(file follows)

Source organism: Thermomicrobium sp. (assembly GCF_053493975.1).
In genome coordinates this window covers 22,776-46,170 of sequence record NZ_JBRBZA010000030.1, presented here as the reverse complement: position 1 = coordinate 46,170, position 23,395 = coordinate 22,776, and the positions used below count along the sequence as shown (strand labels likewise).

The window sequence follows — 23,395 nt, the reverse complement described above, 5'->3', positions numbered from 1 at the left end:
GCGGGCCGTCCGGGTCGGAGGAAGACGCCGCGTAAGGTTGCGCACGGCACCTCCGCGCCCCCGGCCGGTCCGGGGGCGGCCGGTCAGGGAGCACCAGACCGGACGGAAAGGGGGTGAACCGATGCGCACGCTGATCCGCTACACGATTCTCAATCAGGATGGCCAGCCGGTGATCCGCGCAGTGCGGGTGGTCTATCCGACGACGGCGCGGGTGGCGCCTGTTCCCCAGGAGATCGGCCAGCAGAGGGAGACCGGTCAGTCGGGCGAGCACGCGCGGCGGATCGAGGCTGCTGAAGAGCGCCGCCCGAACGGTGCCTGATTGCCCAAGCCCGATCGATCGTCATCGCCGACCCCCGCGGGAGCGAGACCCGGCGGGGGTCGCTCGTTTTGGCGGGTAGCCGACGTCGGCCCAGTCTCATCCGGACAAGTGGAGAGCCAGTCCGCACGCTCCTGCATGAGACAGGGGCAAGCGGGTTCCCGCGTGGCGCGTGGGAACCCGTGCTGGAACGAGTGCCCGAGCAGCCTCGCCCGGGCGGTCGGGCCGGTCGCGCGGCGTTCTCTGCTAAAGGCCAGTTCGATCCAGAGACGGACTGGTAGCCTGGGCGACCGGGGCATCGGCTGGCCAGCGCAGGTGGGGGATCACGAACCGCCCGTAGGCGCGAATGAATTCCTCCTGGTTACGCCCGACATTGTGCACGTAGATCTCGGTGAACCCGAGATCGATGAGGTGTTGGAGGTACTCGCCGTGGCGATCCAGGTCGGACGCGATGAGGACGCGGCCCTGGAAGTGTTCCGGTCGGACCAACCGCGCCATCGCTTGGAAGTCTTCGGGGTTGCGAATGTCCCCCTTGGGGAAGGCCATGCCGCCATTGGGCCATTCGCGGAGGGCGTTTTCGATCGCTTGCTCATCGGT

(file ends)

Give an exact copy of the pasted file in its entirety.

Source organism: Thermomicrobium sp. (assembly GCF_053493975.1).
In genome coordinates this window covers 22,776-46,170 of sequence record NZ_JBRBZA010000030.1, presented here as the reverse complement: position 1 = coordinate 46,170, position 23,395 = coordinate 22,776, and the positions used below count along the sequence as shown (strand labels likewise).

The window sequence follows — 23,395 nt, the reverse complement described above, 5'->3', positions numbered from 1 at the left end:
GCGGGCCGTCCGGGTCGGAGGAAGACGCCGCGTAAGGTTGCGCACGGCACCTCCGCGCCCCCGGCCGGTCCGGGGGCGGCCGGTCAGGGAGCACCAGACCGGACGGAAAGGGGGTGAACCGATGCGCACGCTGATCCGCTACACGATTCTCAATCAGGATGGCCAGCCGGTGATCCGCGCAGTGCGGGTGGTCTATCCGACGACGGCGCGGGTGGCGCCTGTTCCCCAGGAGATCGGCCAGCAGAGGGAGACCGGTCAGTCGGGCGAGCACGCGCGGCGGATCGAGGCTGCTGAAGAGCGCCGCCCGAACGGTGCCTGATTGCCCAAGCCCGATCGATCGTCATCGCCGACCCCCGCGGGAGCGAGACCCGGCGGGGGTCGCTCGTTTTGGCGGGTAGCCGACGTCGGCCCAGTCTCATCCGGACAAGTGGAGAGCCAGTCCGCACGCTCCTGCATGAGACAGGGGCAAGCGGGTTCCCGCGTGGCGCGTGGGAACCCGTGCTGGAACGAGTGCCCGAGCAGCCTCGCCCGGGCGGTCGGGCCGGTCGCGCGGCGTTCTCTGCTAAAGGCCAGTTCGATCCAGAGACGGACTGGTAGCCTGGGCGACCGGGGCATCGGCTGGCCAGCGCAGGTGGGGGATCACGAACCGCCCGTAGGCGCGAATGAATTCCTCCTGGTTACGCCCGACATTGTGCACGTAGATCTCGGTGAACCCGAGATCGATGAGGTGTTGGAGGTACTCGCCGTGGCGATCCAGGTCGGACGCGATGAGGACGCGGCCCTGGAAGTGTTCCGGTCGGACCAACCGCGCCATCGCTTGGAAGTCTTCGGGGTTGCGAATGTCCCCCTTGGGGAAGGCCATGCCGCCATTGGGCCATTCGCGGAGGGCGTTTTCGATCGCTTGCTCATCGGT